The chal­lenge of

EQUUS - - Conversati­ons -

Al­though some of th­ese signs are dis­tinc­tive, cel­luli­tis is not nec­es­sar­ily easy to di­ag­nose be­cause many other prob­lems---frac­ture, bruis­ing, joint in­fec­tion, to name a few---can cause sud­den, painful swelling in a leg. Swelling may also hide ev­i­dence of a punc­ture wound, snakebite or an­other prob­lem. “We might do ra­dio­graphs or ul­tra­sound to rule out a frac­ture and to look for sep­sis or in­fec­tion in a joint; it would be im­por­tant to rule those things out be­fore be­gin­ning treat­ment for cel­luli­tis,” says Fogle. “Imag­ing would also help us look for an ab­scess that might re­sult from the bac­te­rial in­fec­tion.”

Blood­work may show el­e­vated white blood cells and other in­di­ca­tors of in­fec­tion, while other lab­o­ra­tory tests may pro­vide im­por­tant clues. “Of­ten the ve­teri­nar­ian will want to cul­ture a sam­ple of any drainage com­ing from the leg or from a wound,” says Mudge. “Some­times he or she will ul­tra­sound the leg and try to find a pocket of fluid to as­pi­rate a sam­ple to cul­ture. This will show which bac­te­ria are in­volved and en­able us to know which an­tibi­otic will be most ef­fec­tive.”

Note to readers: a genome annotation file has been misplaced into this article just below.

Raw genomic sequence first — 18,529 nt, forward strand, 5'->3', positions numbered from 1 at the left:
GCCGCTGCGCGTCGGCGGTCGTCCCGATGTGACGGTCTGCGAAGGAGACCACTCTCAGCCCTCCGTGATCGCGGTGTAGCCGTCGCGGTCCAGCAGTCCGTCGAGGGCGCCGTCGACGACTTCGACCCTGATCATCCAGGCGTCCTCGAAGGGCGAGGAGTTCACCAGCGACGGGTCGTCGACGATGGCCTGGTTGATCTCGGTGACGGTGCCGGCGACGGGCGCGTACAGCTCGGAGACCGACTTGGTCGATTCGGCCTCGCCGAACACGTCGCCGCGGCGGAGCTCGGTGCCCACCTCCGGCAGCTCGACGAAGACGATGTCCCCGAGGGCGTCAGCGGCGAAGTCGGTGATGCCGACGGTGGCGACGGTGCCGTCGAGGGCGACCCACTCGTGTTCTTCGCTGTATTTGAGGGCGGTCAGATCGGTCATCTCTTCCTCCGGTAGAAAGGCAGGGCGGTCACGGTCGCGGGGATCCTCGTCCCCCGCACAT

Your ve­teri­nar­ian may also sug­gest nu­clear scintig­ra­phy, es­pe­cially if your horse has had cel­luli­tis be­fore. “The pur­pose of this imag­ing tech­nique is to eval­u­ate cir­cu­la­tion to see how well the lym­phatic and ve­nous sys­tems are work­ing to re­turn the blood and fluid from the limb,” Fogle says. “Of­ten with cel­luli­tis, par­tic­u­larly with chronic cel­luli­tis, the func­tion of the ve­nous and lym­phatic sys­tems can be se­verely im­paired.”


Once cel­luli­tis has been di­ag­nosed, treat­ment will be­gin im­me­di­ately. “The longer the leg stays swollen, the greater the risk for com­pli­ca­tions,”

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